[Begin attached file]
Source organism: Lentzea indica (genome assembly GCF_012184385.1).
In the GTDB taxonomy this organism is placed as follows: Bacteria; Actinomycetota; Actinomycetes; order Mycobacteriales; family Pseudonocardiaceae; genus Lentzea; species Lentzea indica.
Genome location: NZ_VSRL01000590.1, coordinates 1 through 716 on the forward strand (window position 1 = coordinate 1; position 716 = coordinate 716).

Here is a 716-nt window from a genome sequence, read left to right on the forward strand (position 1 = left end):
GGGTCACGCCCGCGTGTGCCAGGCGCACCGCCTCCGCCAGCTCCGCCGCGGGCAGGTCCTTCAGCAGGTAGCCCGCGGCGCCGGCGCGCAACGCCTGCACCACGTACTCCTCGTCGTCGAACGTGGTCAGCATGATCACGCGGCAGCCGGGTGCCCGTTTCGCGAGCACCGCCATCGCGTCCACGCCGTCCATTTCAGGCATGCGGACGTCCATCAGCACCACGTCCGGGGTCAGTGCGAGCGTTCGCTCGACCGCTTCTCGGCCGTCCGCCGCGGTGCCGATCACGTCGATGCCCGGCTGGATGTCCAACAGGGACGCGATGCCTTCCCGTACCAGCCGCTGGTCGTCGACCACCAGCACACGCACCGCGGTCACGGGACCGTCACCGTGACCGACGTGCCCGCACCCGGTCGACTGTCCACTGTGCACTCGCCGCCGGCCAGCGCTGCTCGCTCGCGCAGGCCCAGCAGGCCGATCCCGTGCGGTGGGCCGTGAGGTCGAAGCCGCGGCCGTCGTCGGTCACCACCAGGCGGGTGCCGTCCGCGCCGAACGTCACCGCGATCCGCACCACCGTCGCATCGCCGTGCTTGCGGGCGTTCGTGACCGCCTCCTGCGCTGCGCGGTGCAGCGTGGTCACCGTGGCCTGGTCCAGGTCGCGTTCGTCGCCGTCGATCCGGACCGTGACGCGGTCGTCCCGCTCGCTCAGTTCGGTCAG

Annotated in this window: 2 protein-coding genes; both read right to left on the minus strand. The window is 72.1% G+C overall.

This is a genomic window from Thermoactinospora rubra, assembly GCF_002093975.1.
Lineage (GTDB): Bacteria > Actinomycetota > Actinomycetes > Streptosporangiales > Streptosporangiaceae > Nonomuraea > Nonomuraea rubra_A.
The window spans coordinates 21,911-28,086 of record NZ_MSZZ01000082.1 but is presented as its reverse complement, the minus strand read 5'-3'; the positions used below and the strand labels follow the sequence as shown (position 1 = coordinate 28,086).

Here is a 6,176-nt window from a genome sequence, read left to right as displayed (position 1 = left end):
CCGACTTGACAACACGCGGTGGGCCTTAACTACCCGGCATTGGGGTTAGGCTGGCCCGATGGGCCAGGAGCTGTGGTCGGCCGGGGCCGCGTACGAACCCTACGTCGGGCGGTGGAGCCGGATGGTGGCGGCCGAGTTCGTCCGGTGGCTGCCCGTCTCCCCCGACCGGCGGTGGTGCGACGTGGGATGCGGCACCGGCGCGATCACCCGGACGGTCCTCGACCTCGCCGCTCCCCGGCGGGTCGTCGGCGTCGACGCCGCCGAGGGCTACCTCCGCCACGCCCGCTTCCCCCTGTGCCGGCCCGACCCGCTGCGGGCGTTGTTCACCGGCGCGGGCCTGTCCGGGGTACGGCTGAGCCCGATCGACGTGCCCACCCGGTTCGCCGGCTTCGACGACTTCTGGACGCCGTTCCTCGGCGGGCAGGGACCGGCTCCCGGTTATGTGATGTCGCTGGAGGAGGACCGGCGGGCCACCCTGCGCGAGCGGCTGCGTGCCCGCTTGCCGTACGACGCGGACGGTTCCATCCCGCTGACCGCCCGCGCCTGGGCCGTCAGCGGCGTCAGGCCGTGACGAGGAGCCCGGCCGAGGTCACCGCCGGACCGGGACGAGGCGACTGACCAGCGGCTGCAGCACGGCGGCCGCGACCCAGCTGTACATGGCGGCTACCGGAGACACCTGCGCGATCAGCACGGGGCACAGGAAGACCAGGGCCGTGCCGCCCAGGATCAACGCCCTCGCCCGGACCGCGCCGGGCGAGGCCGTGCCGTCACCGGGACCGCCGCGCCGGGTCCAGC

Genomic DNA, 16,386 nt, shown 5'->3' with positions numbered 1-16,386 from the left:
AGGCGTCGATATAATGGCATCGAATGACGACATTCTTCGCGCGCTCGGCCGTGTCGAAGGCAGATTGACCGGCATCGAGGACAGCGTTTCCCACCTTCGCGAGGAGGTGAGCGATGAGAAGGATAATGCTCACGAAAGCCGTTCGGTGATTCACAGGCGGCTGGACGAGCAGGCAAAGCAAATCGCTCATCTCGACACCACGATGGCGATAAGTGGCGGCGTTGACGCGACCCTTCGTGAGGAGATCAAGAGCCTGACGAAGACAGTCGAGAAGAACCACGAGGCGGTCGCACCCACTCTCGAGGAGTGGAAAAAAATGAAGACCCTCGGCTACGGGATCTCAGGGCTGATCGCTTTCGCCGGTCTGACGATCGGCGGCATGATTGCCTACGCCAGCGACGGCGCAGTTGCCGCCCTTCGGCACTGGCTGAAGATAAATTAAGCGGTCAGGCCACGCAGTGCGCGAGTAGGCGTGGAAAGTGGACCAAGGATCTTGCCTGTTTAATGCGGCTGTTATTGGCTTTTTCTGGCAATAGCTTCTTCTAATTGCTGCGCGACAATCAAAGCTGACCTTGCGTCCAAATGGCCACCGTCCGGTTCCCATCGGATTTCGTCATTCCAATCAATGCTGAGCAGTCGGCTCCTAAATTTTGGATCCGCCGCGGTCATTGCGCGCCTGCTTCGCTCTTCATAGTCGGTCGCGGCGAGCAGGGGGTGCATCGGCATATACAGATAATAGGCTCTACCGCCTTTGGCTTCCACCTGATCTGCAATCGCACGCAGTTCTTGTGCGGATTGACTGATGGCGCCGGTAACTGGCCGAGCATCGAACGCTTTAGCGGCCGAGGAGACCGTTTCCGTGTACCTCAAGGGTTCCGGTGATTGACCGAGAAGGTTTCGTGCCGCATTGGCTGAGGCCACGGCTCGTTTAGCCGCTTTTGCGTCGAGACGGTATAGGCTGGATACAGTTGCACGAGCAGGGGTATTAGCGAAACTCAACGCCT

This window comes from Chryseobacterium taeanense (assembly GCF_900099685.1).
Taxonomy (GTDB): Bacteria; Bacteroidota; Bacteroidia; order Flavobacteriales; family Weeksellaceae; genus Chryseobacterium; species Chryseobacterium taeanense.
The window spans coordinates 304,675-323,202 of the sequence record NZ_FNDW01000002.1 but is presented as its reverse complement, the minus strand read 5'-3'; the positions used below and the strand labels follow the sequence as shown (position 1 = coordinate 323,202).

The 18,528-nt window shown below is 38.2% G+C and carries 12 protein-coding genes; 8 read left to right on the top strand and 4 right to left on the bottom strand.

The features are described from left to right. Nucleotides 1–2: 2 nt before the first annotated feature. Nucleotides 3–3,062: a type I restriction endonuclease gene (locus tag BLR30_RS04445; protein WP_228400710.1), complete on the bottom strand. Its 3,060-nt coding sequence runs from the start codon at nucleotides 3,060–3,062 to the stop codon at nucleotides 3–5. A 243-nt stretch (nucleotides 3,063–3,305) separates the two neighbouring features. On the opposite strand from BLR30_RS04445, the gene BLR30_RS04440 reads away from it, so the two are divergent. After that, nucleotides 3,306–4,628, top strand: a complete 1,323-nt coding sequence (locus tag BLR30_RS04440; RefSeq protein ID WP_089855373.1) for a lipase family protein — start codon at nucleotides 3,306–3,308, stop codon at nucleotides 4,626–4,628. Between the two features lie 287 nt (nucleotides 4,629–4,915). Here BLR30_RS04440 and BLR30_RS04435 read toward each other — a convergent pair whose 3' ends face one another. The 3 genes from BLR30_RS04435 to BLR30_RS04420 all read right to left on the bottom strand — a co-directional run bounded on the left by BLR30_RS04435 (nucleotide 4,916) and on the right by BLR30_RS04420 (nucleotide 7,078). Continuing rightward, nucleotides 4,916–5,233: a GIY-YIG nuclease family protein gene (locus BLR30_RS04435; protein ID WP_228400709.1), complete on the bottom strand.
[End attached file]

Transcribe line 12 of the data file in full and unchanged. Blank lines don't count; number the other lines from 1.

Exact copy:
Genomic DNA, 16,386 nt, shown 5'->3' with positions numbered 1-16,386 from the left: